ABSTRACT: In Friedreich ataxia (FRDA), several candidate substances including erythropoietin (EPO) focus on increase in the amount of frataxin and aim to counteract the consequences of frataxin deficiency. Evidence for recombinant human erythropoietin (rHuEPO) in FRDA is based on in vitro studies using mouse neuronal cell lines, human fibroblasts, cardiomyocytes, and primary lymphocytes from FRDA patients or control subjects which showed a dose-dependent increase of frataxin after incubation with different erythropoietins. The mechanism by which EPO induces frataxin increase remains to be elucidated, but may involve post-transcriptional and/or post-translational modifications of frataxin or alterations in frataxin half-life and metabolism. In vivo data on rHuEPO's ability to increase frataxin in FRDA patients is contradictory as studies on the effect of EPO derivatives in FRDA differ in treatment regimen, sample size, and duration. Open-label studies indicate for sustained frataxin increase, decrease of oxidative stress, and clinical improvement in FRDA patients after administration of rHuEPO. Two randomized controlled studies found acceptable safety and tolerability of EPO derivatives in FRDA. Secondary outcome measures, however, such as frataxin up-regulation and clinical efficacy were not met. This review will focus on (i) pre-clinical work on erythropoietins in FRDA and (ii) clinical studies in FRDA patients exposed to erythropoietins.Journal of Neurochemistry 08/2013; 126(Supp.1):80-7. · 4.24 Impact Factor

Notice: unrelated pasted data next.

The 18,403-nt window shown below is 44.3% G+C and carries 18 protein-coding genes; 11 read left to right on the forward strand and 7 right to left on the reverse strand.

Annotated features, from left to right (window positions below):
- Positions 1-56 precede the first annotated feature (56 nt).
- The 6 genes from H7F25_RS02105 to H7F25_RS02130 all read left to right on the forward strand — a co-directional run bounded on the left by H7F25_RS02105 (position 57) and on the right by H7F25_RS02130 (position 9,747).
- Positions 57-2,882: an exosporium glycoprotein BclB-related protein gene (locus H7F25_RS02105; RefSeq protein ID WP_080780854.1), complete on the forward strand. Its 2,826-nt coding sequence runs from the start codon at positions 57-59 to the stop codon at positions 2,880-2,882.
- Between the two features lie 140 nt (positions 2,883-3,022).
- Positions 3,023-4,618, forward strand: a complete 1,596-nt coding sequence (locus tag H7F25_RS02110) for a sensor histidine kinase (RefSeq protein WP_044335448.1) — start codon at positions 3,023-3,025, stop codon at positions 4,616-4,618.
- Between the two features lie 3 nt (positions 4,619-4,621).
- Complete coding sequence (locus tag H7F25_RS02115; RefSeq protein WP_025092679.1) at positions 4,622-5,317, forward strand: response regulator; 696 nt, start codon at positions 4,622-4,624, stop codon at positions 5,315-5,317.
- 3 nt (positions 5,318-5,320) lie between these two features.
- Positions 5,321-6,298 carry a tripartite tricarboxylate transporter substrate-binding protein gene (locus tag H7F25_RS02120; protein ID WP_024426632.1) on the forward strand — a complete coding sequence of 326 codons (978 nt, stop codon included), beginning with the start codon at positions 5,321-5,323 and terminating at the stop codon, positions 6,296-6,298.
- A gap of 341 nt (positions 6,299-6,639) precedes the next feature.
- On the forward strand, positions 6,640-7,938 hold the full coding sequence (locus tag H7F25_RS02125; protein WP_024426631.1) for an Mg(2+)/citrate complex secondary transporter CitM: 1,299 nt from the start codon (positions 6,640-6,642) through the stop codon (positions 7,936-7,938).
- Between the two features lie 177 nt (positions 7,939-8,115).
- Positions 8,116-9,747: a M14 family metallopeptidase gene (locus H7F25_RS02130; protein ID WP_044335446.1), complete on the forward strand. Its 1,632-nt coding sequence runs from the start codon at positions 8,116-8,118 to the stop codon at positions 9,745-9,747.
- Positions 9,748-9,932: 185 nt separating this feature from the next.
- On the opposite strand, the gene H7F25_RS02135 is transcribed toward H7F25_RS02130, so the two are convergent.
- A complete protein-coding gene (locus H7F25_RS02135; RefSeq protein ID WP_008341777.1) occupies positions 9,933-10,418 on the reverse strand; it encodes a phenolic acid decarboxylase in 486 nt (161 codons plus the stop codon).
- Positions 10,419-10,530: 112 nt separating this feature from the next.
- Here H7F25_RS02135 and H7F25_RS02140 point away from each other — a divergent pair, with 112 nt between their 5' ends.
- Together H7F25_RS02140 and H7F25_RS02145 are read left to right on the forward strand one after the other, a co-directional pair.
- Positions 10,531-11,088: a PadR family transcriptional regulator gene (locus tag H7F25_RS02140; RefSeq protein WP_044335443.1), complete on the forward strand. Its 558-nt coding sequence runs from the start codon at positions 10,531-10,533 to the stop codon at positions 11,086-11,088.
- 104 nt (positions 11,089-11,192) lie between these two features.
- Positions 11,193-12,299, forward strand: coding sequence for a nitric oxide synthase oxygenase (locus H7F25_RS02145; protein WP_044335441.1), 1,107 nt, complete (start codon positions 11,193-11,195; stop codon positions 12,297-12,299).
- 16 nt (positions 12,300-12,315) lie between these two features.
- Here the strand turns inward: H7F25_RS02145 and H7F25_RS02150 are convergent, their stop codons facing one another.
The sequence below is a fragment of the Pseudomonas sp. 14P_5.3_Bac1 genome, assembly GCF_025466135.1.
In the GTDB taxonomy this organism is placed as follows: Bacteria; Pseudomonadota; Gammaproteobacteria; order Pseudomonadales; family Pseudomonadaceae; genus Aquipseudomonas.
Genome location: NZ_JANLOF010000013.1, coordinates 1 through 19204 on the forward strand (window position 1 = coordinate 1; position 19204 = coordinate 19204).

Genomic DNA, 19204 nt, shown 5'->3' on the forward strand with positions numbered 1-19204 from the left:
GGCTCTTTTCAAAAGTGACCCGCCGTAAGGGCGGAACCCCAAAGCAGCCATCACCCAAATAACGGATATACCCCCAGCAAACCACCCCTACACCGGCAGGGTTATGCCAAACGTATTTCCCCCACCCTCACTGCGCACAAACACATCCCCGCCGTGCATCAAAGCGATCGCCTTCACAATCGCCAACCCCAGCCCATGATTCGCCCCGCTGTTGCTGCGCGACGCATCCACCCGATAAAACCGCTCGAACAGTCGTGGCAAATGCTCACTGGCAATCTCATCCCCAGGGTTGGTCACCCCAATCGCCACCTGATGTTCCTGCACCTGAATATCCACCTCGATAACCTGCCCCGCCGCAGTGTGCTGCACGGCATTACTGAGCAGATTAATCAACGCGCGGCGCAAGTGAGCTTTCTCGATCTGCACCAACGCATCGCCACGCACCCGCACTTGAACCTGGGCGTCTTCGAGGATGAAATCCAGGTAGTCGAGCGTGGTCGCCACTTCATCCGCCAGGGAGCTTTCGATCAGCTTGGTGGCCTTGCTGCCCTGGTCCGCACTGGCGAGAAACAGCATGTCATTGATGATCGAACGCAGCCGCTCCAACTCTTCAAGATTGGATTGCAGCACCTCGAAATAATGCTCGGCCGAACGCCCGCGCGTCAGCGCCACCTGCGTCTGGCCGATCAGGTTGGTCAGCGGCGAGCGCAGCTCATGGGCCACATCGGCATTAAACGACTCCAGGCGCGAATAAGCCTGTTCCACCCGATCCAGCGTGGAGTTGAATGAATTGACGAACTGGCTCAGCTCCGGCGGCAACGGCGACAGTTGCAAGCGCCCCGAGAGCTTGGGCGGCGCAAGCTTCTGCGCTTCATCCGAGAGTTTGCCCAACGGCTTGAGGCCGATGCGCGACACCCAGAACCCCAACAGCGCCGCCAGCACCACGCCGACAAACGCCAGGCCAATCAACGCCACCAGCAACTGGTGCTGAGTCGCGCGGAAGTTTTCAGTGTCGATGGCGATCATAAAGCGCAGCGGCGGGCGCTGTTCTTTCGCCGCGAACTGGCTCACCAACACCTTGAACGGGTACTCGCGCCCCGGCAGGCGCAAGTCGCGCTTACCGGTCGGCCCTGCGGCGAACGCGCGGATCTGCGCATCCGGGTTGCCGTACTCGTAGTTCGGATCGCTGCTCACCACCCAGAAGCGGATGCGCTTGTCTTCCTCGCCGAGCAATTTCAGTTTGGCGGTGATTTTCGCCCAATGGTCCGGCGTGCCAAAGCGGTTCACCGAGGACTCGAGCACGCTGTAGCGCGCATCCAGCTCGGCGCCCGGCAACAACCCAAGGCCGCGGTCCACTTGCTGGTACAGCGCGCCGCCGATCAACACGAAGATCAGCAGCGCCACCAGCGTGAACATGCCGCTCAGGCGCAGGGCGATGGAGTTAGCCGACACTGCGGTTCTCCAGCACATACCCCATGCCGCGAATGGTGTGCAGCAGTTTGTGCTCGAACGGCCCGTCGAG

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ABSTRACT: Erythropoietin (Epo) has been thought to act exclusively on erythroid progenitor cells. The identification of Epo receptor (EpoR) in non-haematopoietic cells and tissues including neurons, astrocytes, microglia, immune cells, cancer cell lines, endothelial cells, bone marrow stromal cells, as well as cells of myocardium, reproductive system, gastrointestinal tract, kidney, pancreas and skeletal muscle indicates that Epo has pleiotropic actions. Epo shows signals through protein kinases, anti-apoptotic proteins and transcription factors. In light of interest of administering recombinant human erythropoietin (rhEpo) and its analogues for limiting infarct size and left ventricular (LV) remodelling after acute myocardial infarction (AMI) in humans, the foremost studies utilising rhEpo are reviewed. The putative mechanisms involved in Epo-induced cardioprotection are related to the antiapoptotic, anti-inflammatory and angiogenic effects of Epo. Thus, cardioprotective potentials of rhEpo are reviewed in this article by focusing on clinical applicability. An overview of non-haematopoietic Epo analogues, which are a reliable alternative to the classic EpoR agonists and may prevent undesired side effects, is also provided.International journal of cardiology 12/2013; · 6.18 Impact Factor